If you get through the clutter, if you move past the noise, if you don't get caught up in the familiar state of confusion and controversy, something wonderful and logical happened at New York Jets training camp on Thursday.
This is kind of a big deal. This needs to happen. There should be no quarterback battle in New York. The 2014 Jets should be all about developing and maximizing their second-year quarterback, putting him in the best position to succeed.
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Since Gang Green signed Michael Vick to a one-year, $5 million deal in March, there have been moments of mayhem. Was Vick signed to start? Play backup? Scare Geno? Compete for the job? And the waters continually get muddied whenever Jets coaches -- or the quarterbacks themselves -- talk to the media about this situation.
Here's what I believe: Geno's the guy, but Vick's presence means the youngster cannot get comfortable.
At this stage of his career, Vick is a backup quarterback. And actually, in many ways, if you remove his high-profile name, Vick is the perfect backup for these Jets. First of all, he knows offensive coordinator Marty Mornhinweg's system well from their time together in Philadelphia, so he'd be comfortable if suddenly pressed into action. Secondly, when you have a young starter, your backup ideally serves a mentorship role. Vick certainly has that in him -- just look at the way he got along with Nick Foles last season, even after the youngster took his job. Vick was a great teammate in Philly, as his Eagles cohorts constantly pointed out.
Yes, Vick's competitive fire still burns bright, but there's no QB controversy here. Or at least there shouldn't be.
Smith's rookie campaign was indeed a roller-coaster ride. But it's easy to forget how normal it is to see neophytes struggle at the quarterback position. (The fact that Smith's debut season directly followed an extraordinary year for rookie QBs -- with Andrew Luck, Robert Griffin III and Russell Wilson making it look easy -- certainly didn't help matters.) Typically, you get drafted and your head is swimming learning a new playbook. The game is faster. It's a different world. We should credit the adroit rookie QBs more than we bury those who struggle.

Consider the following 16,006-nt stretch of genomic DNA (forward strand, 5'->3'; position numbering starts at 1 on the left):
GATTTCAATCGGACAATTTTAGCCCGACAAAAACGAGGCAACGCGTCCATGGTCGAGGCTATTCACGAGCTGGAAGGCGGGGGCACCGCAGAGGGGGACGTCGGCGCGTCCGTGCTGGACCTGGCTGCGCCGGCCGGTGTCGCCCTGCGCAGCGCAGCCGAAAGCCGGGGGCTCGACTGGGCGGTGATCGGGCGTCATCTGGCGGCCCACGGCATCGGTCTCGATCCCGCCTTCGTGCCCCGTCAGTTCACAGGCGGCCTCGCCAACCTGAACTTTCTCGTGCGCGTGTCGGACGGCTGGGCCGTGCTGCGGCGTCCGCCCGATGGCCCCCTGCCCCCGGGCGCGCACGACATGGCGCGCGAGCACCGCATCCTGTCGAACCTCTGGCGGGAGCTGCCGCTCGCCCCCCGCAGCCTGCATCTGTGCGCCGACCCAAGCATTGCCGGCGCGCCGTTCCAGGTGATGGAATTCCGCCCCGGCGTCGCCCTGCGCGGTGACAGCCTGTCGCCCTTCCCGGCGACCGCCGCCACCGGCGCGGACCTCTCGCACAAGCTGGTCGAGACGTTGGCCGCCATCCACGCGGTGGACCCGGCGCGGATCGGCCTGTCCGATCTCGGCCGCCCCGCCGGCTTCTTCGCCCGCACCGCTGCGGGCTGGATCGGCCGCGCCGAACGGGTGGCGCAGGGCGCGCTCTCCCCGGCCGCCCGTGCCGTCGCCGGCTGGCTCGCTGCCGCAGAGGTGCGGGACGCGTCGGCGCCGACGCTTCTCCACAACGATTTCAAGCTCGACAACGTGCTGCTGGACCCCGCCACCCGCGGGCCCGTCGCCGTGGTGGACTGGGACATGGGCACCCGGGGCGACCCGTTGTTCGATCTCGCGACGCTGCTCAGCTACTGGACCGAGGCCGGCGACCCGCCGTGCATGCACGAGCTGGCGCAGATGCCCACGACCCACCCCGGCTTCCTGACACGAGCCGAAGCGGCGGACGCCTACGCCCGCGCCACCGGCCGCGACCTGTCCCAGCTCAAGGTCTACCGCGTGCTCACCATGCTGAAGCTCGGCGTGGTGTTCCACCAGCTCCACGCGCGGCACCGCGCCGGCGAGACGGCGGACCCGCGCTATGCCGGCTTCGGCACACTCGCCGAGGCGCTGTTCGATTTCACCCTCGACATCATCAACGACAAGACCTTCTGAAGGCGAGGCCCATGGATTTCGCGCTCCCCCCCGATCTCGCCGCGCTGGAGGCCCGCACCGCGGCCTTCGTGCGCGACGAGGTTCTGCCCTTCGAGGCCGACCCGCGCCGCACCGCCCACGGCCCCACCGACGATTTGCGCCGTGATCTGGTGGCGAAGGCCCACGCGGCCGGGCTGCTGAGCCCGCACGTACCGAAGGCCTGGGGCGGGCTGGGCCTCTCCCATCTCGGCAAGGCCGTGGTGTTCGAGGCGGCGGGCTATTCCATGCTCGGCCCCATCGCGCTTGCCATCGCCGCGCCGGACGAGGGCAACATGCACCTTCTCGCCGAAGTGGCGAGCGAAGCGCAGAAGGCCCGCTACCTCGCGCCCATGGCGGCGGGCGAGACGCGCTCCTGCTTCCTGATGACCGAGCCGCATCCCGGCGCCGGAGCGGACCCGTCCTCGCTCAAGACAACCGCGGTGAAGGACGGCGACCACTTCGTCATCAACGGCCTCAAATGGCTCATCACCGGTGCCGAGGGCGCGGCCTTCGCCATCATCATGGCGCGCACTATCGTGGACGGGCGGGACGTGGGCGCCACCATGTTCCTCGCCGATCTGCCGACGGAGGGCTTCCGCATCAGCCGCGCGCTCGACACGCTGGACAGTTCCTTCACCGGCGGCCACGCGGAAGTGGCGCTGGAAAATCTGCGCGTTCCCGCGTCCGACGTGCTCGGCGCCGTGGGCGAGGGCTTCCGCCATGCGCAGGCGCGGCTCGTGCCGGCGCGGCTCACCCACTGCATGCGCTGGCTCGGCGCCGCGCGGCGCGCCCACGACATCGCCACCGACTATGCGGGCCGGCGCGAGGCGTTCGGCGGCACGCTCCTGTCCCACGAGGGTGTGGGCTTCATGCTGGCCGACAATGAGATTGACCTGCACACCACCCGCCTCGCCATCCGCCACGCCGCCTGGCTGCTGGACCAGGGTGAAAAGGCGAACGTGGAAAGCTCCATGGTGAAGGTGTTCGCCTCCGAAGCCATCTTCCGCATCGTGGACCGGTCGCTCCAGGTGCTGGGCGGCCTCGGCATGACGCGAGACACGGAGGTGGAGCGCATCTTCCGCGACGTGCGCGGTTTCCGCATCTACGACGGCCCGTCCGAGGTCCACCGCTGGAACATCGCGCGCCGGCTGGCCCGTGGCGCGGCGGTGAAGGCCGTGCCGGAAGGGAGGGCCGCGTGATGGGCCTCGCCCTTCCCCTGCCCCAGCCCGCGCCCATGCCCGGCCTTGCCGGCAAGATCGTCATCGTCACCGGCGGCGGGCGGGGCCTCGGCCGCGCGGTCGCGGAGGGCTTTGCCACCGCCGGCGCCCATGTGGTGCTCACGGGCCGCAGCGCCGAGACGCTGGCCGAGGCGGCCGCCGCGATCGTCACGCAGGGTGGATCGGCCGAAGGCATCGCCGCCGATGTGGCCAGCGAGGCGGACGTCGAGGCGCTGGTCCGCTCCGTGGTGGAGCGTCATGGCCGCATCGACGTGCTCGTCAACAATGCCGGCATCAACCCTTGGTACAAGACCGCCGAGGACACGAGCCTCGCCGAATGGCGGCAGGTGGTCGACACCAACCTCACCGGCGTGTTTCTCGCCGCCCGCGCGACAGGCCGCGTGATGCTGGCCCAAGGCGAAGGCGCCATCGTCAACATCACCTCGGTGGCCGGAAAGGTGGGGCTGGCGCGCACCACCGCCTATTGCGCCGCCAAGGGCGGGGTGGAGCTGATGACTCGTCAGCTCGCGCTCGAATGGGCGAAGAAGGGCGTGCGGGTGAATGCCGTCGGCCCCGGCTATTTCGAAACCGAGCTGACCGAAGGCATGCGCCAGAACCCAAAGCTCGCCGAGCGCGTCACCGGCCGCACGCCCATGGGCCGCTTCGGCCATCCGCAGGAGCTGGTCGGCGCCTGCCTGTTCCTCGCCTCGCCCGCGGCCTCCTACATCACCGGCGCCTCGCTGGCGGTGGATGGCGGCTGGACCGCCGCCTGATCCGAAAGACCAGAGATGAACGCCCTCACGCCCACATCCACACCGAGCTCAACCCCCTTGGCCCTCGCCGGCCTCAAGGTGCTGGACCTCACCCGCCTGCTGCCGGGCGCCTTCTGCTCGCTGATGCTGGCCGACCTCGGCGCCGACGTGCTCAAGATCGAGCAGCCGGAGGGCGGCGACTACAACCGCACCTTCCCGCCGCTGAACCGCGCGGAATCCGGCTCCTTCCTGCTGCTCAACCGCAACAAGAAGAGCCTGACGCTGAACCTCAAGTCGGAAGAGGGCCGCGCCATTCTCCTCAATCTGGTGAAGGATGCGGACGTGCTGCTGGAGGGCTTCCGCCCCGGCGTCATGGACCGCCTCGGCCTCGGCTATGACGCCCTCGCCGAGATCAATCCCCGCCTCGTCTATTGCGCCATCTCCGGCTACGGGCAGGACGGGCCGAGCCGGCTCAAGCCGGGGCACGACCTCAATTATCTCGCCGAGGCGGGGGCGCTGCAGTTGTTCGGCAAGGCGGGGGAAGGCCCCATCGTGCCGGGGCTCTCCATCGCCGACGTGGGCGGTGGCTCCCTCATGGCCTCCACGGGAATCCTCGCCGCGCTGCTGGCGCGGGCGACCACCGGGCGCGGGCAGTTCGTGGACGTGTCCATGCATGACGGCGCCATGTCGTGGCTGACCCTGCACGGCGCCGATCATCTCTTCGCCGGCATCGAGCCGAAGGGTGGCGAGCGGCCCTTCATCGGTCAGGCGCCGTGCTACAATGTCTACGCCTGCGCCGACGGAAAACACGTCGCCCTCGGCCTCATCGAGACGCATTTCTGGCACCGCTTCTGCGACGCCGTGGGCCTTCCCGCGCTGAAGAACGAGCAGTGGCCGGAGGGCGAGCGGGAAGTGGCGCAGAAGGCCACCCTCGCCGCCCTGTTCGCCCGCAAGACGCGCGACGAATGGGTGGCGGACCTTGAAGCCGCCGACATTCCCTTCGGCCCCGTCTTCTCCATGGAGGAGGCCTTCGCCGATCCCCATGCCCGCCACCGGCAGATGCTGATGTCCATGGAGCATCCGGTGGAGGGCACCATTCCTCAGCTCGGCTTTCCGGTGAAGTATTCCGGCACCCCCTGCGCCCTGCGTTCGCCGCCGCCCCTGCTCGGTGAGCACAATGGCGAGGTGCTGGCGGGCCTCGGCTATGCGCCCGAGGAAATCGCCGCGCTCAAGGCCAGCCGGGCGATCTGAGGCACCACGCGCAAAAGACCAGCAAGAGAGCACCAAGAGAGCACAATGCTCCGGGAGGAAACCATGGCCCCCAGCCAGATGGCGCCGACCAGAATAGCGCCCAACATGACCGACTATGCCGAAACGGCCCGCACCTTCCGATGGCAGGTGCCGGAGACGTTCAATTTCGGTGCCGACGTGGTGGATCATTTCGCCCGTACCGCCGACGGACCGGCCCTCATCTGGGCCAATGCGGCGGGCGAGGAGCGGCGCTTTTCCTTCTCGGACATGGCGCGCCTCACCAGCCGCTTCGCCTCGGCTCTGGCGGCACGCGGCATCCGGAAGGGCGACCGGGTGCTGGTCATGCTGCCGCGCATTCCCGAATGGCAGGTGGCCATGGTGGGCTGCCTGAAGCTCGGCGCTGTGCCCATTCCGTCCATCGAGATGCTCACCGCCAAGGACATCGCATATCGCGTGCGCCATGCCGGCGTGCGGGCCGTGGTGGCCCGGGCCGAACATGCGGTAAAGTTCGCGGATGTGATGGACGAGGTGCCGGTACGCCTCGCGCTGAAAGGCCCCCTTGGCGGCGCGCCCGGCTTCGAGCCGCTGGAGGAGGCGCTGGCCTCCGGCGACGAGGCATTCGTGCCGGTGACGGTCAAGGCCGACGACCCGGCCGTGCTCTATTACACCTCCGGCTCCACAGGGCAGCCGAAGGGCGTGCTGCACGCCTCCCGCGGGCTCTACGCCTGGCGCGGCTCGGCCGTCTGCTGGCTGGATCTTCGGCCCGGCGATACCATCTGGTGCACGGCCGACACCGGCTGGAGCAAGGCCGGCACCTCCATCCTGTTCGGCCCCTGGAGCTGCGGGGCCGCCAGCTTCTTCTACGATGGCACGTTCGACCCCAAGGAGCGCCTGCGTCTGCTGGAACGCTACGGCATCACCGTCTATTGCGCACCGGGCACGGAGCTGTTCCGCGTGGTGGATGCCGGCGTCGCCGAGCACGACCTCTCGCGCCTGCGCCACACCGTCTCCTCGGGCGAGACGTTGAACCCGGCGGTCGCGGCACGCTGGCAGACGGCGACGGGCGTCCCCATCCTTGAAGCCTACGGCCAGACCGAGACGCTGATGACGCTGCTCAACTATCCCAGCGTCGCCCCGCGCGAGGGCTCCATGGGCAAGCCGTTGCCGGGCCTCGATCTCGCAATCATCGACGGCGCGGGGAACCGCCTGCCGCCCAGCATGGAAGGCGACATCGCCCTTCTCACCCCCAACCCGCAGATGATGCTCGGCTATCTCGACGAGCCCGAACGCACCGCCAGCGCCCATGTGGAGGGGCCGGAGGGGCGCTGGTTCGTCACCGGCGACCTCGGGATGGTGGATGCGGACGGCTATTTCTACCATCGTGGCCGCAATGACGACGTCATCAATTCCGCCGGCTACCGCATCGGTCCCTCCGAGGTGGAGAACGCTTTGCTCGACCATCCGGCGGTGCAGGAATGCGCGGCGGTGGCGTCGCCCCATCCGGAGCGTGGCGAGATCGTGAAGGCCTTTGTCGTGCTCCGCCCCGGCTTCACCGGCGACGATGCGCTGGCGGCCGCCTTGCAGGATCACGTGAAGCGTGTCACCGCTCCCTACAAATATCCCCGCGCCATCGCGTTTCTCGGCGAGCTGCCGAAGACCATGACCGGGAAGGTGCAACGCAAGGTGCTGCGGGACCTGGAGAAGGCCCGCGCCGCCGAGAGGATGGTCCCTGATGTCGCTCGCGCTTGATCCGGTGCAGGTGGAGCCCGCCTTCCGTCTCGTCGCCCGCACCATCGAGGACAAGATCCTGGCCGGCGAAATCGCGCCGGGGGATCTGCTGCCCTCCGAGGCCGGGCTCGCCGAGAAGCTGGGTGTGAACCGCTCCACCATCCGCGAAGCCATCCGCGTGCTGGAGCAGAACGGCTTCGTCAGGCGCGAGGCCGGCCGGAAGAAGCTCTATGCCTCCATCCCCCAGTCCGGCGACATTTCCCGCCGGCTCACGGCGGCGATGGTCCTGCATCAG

No, Smith didn't perform spectacularly last season, but it wasn't all on him. The Jets' playmakers were non-existent. The team's running backs, receivers and tight ends were, comparatively speaking, bottom of the barrel.
This offseason, general manager John Idzik did a really nice job improving the talent around Geno. Eric Decker isn't a true No. 1 receiver, but he's a major upgrade and the Jets didn't overpay. In April, I wrote that "CJ2K" is defunct, but Chris Johnson is still a very good runner in the NFL. Like Decker, Johnson's worlds better than what the Jets rolled out at his position last season. And don't overlook the Breno Giacomini signing; the offensive tackle, who just won a Super Bowl with the Seattle Seahawks, provides a healthy boost to New York's offensive line.
Owning first-team reps is invaluable to Geno. It allows him to develop chemistry and develop as a leader. At this point, it would take an upset bigger than the Jets winning Super Bowl III for Smith not to be the guy. Unfortunately, Rex Ryan refuses to name a starter -- or even establish a timetable for a decision to be made. Good thing I am here to help.
Personally, I would've named Geno the starter in the spring time, but this is Rex Ryan we're talking about. After the failed 2012 season, I wrote a column on why the Jets needed a new coach, largely referencing Ryan's inability to manage the quarterback position. Heck, Rex threw Mark Sanchez to the wolves last summer, putting him in behind a makeshift line in preseason garbage time, and consequently leaving the Jets without a veteran backup last year.
Free advice, Rex: Name Geno the starter for good before the third preseason game. Like I mentioned above, the Jets clearly don't want their young signal-caller to rest on his laurels. That said, it doesn't help if he's looking over his shoulder with every errant pass. Let him breathe a little.
And so it is the coach's job to place his young quarterback in the best position to succeed. Putting this objective into practice at practice is a nice start.